I had a small mole removed from my back. Pathology showed it to be malignant. The medical practice with a small melanoma is to return to a surgeon and have a larger area removed and studied. I had not been properly prepared for the “larger” area. Somehow I thought of it in terms of an inch or two at most, surrounding the first incision. But what is interesting is the conversation concerning the amount to be removed. It never crossed my mind to ask to have the very least amount taken out that could be done. Obviously, I was not anxious to have a large hole in my back. But neither did I want less than was necessary to remove the possibility of additional malignant cells.

Interestingly, few treat the malignancy of sin with such respect. Rather than go farther than necessary to ensure protection, our flesh wants to debate just how little we must remove and still survive. Jesus comments on this inability to carry over natural wisdom into spiritual matters. He said, “Do you know how to discern the appearance of the sky, but cannot discern the signs of the times?” (Mat 16:3b NASB) We will often park our souls closer to Hell’s destruction than we would our car nearer to a dangerous cliff.

The nature of the immature has always been to see how close to danger one can get without suffering disaster; but when we see those who would claim maturity doing the same, we tend to doubt their claims. God would advise to “shun the very appearance of evil” (1 Thessalonians 5:2), but man argues, “Is it really very evil or just slightly away from good?”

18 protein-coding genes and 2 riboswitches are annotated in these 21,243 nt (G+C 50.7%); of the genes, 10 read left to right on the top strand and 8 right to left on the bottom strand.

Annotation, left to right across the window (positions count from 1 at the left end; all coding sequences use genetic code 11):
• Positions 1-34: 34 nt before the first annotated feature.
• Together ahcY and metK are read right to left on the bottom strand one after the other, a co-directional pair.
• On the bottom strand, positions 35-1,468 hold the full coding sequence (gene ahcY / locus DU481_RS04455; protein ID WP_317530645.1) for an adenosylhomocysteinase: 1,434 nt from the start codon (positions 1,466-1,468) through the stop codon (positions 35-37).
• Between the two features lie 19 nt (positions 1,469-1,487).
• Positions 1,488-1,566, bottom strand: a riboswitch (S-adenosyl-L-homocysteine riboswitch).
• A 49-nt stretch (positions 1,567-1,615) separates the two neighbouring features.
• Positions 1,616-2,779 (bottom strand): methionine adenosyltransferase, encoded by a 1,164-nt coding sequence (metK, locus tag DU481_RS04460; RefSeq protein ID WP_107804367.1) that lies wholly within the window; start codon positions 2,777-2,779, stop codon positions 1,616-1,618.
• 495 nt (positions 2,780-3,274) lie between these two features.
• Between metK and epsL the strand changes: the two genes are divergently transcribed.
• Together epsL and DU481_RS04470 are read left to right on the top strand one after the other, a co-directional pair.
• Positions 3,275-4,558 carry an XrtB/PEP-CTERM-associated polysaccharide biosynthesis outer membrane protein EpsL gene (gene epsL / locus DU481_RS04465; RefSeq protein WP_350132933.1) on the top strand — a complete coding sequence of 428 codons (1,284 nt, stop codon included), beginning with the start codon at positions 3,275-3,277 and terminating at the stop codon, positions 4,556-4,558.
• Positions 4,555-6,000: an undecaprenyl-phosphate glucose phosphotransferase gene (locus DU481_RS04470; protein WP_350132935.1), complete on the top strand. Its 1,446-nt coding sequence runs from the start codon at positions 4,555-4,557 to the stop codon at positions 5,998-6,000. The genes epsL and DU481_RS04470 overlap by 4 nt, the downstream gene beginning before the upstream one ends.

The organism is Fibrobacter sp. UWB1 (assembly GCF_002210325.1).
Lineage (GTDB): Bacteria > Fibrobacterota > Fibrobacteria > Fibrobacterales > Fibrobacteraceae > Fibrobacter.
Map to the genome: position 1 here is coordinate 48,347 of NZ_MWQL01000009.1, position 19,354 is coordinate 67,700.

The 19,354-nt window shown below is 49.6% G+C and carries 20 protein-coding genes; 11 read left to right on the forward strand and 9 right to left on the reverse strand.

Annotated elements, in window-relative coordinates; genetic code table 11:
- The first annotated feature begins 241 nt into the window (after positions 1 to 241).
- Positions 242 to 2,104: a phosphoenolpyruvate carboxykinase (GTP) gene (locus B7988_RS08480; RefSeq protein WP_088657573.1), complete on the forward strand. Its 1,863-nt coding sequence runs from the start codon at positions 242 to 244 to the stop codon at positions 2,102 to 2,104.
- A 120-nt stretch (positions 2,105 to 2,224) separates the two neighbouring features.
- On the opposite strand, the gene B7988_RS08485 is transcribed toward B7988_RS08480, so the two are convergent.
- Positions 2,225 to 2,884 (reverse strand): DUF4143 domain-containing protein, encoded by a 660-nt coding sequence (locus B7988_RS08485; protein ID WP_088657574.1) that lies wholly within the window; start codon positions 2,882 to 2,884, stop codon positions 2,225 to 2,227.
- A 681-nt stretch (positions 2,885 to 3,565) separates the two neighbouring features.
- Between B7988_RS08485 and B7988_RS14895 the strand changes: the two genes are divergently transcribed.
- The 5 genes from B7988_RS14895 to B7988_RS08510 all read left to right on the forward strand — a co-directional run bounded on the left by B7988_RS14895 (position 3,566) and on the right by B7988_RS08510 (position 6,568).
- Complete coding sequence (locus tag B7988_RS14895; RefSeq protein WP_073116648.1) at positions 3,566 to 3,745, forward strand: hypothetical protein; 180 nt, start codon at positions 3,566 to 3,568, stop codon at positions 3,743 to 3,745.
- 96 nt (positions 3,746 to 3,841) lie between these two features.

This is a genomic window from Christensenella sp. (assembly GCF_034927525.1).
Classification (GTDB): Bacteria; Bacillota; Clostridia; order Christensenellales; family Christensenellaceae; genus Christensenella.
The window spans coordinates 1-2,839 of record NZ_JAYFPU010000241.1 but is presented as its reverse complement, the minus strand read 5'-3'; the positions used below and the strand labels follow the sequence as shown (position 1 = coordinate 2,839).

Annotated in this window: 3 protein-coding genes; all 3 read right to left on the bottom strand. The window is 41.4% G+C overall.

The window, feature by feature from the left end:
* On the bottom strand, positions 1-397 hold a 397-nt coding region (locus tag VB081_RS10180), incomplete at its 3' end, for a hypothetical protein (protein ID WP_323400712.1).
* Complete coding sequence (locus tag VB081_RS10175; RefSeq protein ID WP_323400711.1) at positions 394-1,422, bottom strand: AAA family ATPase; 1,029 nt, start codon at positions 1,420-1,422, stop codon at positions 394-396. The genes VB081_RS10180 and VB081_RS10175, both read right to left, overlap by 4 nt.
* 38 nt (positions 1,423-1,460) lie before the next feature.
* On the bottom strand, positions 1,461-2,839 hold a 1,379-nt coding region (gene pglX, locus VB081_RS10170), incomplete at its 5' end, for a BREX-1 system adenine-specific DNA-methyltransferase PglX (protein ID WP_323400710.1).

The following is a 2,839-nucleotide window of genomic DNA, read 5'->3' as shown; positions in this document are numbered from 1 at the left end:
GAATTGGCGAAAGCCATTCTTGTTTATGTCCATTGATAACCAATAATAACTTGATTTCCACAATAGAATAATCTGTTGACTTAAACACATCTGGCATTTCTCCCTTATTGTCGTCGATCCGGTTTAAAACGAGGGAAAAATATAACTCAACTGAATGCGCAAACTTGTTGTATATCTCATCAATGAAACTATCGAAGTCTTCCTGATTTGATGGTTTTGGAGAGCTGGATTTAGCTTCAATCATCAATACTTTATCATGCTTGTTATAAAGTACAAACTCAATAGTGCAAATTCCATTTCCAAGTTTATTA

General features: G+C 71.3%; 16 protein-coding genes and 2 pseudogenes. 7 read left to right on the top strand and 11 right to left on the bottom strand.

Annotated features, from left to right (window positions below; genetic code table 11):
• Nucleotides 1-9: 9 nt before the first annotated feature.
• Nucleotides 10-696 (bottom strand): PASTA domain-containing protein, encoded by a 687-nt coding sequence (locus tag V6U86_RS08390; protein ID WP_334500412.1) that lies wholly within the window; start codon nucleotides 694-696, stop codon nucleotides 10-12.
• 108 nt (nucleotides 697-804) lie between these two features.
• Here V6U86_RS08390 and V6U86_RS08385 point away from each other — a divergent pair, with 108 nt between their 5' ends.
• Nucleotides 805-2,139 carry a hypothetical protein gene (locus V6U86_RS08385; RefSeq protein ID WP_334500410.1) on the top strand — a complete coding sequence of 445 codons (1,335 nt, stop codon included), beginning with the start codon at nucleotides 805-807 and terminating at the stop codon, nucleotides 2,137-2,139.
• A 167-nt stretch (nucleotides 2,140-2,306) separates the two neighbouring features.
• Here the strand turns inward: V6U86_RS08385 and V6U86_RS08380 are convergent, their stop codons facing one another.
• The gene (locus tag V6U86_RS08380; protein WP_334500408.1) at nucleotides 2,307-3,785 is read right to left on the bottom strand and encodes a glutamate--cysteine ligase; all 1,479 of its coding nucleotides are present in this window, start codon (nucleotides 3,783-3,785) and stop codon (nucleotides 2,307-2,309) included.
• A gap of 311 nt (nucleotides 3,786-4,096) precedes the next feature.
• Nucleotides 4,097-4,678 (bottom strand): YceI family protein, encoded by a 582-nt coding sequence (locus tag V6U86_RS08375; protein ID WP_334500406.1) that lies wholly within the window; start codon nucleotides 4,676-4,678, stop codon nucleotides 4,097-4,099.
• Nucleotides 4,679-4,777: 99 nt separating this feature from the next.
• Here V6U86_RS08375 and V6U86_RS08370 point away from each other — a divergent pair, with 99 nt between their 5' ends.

Paul wrote to the young man Timothy and urged him:

Now flee from youthful lusts, and pursue righteousness, faith, love and peace, with those who call on the Lord from a pure heart (2 Timothy 2:22).

This is no “How close can you get?” statement. Timothy is encouraged to “flee.” That is, in common terms, to run as far as he could from sin’s presence.

If we could ever convince humankind — if we could convince ourselves — that sin is more deadly than cancer, then we would have made great strides in the battle against it. I have faced cancer several times in my life. I always wanted it removed, “Right now!” But, it is deadly easy to let sin co-exist with our faith while feeling little urgency. The significant word here is “deadly” — as in terminal! How will we ever elevate our fear of the proximity of sin to the level of the fear of the proximity of cancer?

This is no “How close can you get?” statement.
Jesus well knew man’s misplaced emphasis when he said the following:

And do not fear those who kill the body, but are unable to kill the soul; but rather fear Him who is able to destroy both soul and body in hell (Matthew 10:28).

Sin is a form of spiritual malignancy that is potentially more deadly than any cancer!